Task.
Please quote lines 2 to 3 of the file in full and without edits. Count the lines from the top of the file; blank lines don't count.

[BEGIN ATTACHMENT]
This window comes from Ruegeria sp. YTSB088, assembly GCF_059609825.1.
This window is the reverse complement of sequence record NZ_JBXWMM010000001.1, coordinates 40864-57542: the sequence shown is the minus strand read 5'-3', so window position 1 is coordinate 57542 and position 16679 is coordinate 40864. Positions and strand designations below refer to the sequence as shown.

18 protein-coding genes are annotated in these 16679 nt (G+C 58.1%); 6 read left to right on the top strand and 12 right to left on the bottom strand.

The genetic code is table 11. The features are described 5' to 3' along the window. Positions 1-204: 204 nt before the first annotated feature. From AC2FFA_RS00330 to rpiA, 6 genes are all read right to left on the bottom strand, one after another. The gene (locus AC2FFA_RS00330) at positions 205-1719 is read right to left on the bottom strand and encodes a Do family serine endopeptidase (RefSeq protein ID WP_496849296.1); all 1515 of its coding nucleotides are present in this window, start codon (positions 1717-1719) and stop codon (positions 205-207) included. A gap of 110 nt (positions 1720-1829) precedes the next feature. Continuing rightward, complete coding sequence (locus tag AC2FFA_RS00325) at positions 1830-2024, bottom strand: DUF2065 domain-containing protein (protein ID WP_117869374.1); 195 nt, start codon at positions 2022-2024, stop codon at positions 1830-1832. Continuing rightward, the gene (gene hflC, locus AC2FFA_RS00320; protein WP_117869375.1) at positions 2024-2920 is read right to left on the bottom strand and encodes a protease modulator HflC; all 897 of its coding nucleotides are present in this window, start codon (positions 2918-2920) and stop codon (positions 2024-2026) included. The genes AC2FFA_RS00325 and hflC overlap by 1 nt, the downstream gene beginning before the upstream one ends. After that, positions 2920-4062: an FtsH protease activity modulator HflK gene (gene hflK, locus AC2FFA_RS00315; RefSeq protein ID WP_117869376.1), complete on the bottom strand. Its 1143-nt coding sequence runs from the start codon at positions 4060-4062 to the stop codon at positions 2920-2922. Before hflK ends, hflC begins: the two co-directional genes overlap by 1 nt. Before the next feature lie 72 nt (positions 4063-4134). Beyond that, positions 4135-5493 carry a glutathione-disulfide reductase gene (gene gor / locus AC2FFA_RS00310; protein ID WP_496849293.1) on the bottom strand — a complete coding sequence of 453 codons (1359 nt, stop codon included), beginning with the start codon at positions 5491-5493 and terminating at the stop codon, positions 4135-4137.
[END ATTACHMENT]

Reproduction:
This window is the reverse complement of sequence record NZ_JBXWMM010000001.1, coordinates 40864-57542: the sequence shown is the minus strand read 5'-3', so window position 1 is coordinate 57542 and position 16679 is coordinate 40864. Positions and strand designations below refer to the sequence as shown.

18 protein-coding genes are annotated in these 16679 nt (G+C 58.1%); 6 read left to right on the top strand and 12 right to left on the bottom strand.